In a report commissioned by the mutual and produced by LSE, Family Building Society said there had been too many policymakers with differing objectives.
This comes as a new housing minister was appointed following a cabinet reshuffle yesterday, with Rachel Maclean replacing Lucy Frazer who had only been in the role since October. Maclean is the sixth housing minister to be appointed within a year.
The report called out the roles of the Department of Levelling Up, Housing and Communities, which focuses on housing supply as well as the Bank of England and the Treasury which deal with wider macro-economic objectives.
Christine Whitehead, emeritus professor of housing economics at LSE, said: “If things are to improve, housing policy must be far more strategic and more robust in the face of economic change.
“Although this will be extremely difficult to achieve it must be attempted if housing is to get out of the current mess.”
The report said that the mini Budget had impacted the cost of housing because higher mortgage rates squeezed people’s finances.
The report said policymakers worked “in silos”. It pointed to other departments such as the Department of Work and Pensions, as well as the Department of Environment, Food and Rural Affairs and local authorities which have their own agendas towards those who are already housed and people seeking somewhere to live.
It said no assessments of the overall impact of proposed policy charges were considered, including where they led to “unintended consequences” such as less funding for new homes or landlords leaving the buy-to-let sector.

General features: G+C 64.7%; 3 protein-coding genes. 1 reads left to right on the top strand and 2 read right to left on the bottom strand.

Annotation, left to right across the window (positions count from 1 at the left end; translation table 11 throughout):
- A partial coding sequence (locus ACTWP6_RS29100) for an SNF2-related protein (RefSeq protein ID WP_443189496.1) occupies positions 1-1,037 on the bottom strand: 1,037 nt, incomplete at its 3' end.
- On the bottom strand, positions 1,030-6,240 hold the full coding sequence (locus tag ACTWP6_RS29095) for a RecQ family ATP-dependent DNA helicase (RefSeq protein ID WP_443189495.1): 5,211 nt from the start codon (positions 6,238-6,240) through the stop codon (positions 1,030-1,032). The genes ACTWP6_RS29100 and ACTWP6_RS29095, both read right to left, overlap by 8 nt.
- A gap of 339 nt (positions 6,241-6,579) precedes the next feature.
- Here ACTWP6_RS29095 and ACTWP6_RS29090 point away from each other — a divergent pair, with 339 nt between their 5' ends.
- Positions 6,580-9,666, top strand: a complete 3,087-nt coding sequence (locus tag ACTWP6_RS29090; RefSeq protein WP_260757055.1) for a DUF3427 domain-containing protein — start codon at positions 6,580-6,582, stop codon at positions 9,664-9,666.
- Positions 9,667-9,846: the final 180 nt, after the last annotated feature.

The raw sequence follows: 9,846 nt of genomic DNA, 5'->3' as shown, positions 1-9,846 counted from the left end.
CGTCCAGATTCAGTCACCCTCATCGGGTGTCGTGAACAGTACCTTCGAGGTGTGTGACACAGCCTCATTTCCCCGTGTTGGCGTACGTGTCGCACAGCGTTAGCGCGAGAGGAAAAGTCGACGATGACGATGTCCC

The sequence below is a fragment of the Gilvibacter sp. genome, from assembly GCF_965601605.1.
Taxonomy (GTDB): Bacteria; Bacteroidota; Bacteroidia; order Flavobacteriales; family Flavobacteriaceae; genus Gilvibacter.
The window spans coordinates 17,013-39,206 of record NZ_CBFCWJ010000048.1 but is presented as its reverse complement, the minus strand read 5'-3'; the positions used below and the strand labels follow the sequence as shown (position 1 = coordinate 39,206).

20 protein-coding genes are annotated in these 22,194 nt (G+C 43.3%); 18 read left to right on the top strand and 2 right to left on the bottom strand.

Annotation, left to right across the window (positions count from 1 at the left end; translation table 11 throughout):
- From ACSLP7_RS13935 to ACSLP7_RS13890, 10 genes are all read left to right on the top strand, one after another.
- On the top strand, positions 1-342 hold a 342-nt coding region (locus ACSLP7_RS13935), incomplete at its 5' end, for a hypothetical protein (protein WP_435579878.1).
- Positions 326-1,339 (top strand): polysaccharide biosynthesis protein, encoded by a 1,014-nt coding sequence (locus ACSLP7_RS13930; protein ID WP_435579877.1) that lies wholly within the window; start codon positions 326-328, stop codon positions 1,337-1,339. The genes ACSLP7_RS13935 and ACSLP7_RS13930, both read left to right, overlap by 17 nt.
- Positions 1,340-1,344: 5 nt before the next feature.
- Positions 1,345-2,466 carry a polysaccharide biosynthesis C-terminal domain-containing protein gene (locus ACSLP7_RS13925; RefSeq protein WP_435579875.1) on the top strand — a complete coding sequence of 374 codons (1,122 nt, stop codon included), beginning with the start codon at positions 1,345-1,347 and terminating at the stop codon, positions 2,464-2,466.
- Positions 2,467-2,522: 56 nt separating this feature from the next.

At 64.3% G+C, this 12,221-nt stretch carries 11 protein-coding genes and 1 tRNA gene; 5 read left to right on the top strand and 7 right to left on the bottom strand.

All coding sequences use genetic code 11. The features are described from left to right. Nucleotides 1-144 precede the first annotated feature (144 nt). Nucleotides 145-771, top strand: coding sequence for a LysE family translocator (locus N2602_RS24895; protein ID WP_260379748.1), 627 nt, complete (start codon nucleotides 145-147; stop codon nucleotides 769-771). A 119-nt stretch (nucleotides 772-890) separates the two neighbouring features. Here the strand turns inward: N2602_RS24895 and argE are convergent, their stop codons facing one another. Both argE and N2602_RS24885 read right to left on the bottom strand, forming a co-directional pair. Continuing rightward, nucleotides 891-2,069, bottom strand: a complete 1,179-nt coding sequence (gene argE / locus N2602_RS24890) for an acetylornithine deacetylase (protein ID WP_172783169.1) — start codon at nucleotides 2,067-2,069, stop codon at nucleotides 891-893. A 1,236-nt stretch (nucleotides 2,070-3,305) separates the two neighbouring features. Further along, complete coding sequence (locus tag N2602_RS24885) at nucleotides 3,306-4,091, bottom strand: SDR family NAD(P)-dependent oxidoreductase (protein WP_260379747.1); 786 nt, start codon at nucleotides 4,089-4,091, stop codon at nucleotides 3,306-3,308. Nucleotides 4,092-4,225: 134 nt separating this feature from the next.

Professor Tony Crook, emeritus professor of town and regional planning at the University of Sheffield and co-author said: “It is equally important to get some consistency between national policy on housing and regional and local policy on planning and land supply. Something that has not been easy but must be done better.”
Incoherent and inconsistent policies
The report said when housing demand fell and showed through lower levels of transactions, developers tended to cut back on investment. However, politically it was “easier to concentrate policy on demand”.
It also said the Rental Reform paper which proposed the removal of Section 21 and improved housing standards did little to enhance the enforcement of these standards or ensure tenants in default could be evicted easily.
The report said while the government placed importance on increasing homeownership, “worsening macro-economic conditions will make it even harder to produce a step change in owner-occupation”.
The national target of 300,000 new homes will be portioned out by each local authority, but only on an advisory basis meaning each authority can set lower or higher targets based on capacity, the report noted.
It said there was “no obvious way” of meeting these housing needs in other ways if needed.
Ben Everitt MP, chair of the housing market and housing delivery all party parliamentary group (APPG), said: “There is an enormous housing problem to solve, and successive governments, of all colours, have not got it right. It is complex, as this report shows. We are unravelling the different strands and the next stages are to develop policies that work in harmony. My APPG is a positive part of that effort.”
Mark Bogard, chief executive of Family Building Society, said: “This report shows there needs to be a complete policy rethink if we are to build a world where not only can young people get on to the housing ladder, working, growing families can move and where older people are encouraged to downsize.”